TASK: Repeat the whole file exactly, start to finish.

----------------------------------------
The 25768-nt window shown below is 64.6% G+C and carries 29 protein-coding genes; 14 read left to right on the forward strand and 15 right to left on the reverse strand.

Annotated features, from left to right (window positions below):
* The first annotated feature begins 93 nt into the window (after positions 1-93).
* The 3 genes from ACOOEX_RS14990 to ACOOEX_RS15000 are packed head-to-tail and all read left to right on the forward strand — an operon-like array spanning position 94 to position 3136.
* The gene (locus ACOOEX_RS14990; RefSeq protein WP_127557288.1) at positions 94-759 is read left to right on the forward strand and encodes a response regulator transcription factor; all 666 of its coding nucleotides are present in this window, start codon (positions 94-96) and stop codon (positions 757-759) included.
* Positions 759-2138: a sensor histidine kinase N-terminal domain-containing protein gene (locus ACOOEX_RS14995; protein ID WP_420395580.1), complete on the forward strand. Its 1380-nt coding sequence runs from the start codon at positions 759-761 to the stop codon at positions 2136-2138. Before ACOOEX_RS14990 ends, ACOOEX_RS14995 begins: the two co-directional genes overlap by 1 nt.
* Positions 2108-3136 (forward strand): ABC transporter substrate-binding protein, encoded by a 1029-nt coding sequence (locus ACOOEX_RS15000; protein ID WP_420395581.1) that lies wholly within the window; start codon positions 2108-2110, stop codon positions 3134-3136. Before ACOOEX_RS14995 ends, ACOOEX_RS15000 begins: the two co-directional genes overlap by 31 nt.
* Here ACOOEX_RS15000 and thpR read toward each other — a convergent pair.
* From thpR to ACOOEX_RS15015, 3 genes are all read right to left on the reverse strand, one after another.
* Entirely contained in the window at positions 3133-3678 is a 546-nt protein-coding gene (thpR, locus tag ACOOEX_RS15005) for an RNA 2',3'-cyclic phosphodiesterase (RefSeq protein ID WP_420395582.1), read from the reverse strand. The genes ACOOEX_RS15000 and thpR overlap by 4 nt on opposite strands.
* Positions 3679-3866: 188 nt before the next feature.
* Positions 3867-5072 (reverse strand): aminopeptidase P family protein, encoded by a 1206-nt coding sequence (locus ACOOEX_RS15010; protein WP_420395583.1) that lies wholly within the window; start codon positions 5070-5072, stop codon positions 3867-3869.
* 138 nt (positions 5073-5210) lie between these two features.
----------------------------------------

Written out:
The 25768-nt window shown below is 64.6% G+C and carries 29 protein-coding genes; 14 read left to right on the forward strand and 15 right to left on the reverse strand.

Annotated features, from left to right (window positions below):
* The first annotated feature begins 93 nt into the window (after positions 1-93).
* The 3 genes from ACOOEX_RS14990 to ACOOEX_RS15000 are packed head-to-tail and all read left to right on the forward strand — an operon-like array spanning position 94 to position 3136.
* The gene (locus ACOOEX_RS14990; RefSeq protein WP_127557288.1) at positions 94-759 is read left to right on the forward strand and encodes a response regulator transcription factor; all 666 of its coding nucleotides are present in this window, start codon (positions 94-96) and stop codon (positions 757-759) included.
* Positions 759-2138: a sensor histidine kinase N-terminal domain-containing protein gene (locus ACOOEX_RS14995; protein ID WP_420395580.1), complete on the forward strand. Its 1380-nt coding sequence runs from the start codon at positions 759-761 to the stop codon at positions 2136-2138. Before ACOOEX_RS14990 ends, ACOOEX_RS14995 begins: the two co-directional genes overlap by 1 nt.
* Positions 2108-3136 (forward strand): ABC transporter substrate-binding protein, encoded by a 1029-nt coding sequence (locus ACOOEX_RS15000; protein ID WP_420395581.1) that lies wholly within the window; start codon positions 2108-2110, stop codon positions 3134-3136. Before ACOOEX_RS14995 ends, ACOOEX_RS15000 begins: the two co-directional genes overlap by 31 nt.
* Here ACOOEX_RS15000 and thpR read toward each other — a convergent pair.
* From thpR to ACOOEX_RS15015, 3 genes are all read right to left on the reverse strand, one after another.
* Entirely contained in the window at positions 3133-3678 is a 546-nt protein-coding gene (thpR, locus tag ACOOEX_RS15005) for an RNA 2',3'-cyclic phosphodiesterase (RefSeq protein ID WP_420395582.1), read from the reverse strand. The genes ACOOEX_RS15000 and thpR overlap by 4 nt on opposite strands.
* Positions 3679-3866: 188 nt before the next feature.
* Positions 3867-5072 (reverse strand): aminopeptidase P family protein, encoded by a 1206-nt coding sequence (locus ACOOEX_RS15010; protein WP_420395583.1) that lies wholly within the window; start codon positions 5070-5072, stop codon positions 3867-3869.
* 138 nt (positions 5073-5210) lie between these two features.